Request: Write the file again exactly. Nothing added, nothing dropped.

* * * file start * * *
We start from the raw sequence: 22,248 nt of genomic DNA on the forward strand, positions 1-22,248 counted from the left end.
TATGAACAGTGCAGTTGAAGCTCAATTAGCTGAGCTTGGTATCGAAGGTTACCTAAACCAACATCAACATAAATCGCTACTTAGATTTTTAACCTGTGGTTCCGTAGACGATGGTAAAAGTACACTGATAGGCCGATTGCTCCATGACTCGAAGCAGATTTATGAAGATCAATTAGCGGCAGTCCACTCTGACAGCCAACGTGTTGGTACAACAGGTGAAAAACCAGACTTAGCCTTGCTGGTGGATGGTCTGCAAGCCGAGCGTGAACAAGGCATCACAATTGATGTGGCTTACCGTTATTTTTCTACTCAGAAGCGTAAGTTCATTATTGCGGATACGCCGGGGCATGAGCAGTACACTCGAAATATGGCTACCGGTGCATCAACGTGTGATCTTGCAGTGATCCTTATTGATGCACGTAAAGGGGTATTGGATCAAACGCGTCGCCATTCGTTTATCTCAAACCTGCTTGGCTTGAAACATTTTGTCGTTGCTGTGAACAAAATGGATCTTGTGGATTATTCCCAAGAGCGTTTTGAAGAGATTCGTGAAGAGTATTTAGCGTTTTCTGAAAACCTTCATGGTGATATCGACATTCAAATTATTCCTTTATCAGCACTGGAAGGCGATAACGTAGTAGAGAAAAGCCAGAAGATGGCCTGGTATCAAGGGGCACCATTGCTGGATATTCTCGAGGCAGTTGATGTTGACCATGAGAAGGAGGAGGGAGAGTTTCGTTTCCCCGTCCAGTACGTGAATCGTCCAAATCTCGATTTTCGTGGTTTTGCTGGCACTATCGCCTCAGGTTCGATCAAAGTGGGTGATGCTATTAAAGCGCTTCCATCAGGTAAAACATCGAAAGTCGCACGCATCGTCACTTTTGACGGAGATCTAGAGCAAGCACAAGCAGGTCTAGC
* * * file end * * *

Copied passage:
We start from the raw sequence: 22,248 nt of genomic DNA on the forward strand, positions 1-22,248 counted from the left end.
TATGAACAGTGCAGTTGAAGCTCAATTAGCTGAGCTTGGTATCGAAGGTTACCTAAACCAACATCAACATAAATCGCTACTTAGATTTTTAACCTGTGGTTCCGTAGACGATGGTAAAAGTACACTGATAGGCCGATTGCTCCATGACTCGAAGCAGATTTATGAAGATCAATTAGCGGCAGTCCACTCTGACAGCCAACGTGTTGGTACAACAGGTGAAAAACCAGACTTAGCCTTGCTGGTGGATGGTCTGCAAGCCGAGCGTGAACAAGGCATCACAATTGATGTGGCTTACCGTTATTTTTCTACTCAGAAGCGTAAGTTCATTATTGCGGATACGCCGGGGCATGAGCAGTACACTCGAAATATGGCTACCGGTGCATCAACGTGTGATCTTGCAGTGATCCTTATTGATGCACGTAAAGGGGTATTGGATCAAACGCGTCGCCATTCGTTTATCTCAAACCTGCTTGGCTTGAAACATTTTGTCGTTGCTGTGAACAAAATGGATCTTGTGGATTATTCCCAAGAGCGTTTTGAAGAGATTCGTGAAGAGTATTTAGCGTTTTCTGAAAACCTTCATGGTGATATCGACATTCAAATTATTCCTTTATCAGCACTGGAAGGCGATAACGTAGTAGAGAAAAGCCAGAAGATGGCCTGGTATCAAGGGGCACCATTGCTGGATATTCTCGAGGCAGTTGATGTTGACCATGAGAAGGAGGAGGGAGAGTTTCGTTTCCCCGTCCAGTACGTGAATCGTCCAAATCTCGATTTTCGTGGTTTTGCTGGCACTATCGCCTCAGGTTCGATCAAAGTGGGTGATGCTATTAAAGCGCTTCCATCAGGTAAAACATCGAAAGTCGCACGCATCGTCACTTTTGACGGAGATCTAGAGCAAGCACAAGCAGGTCTAGC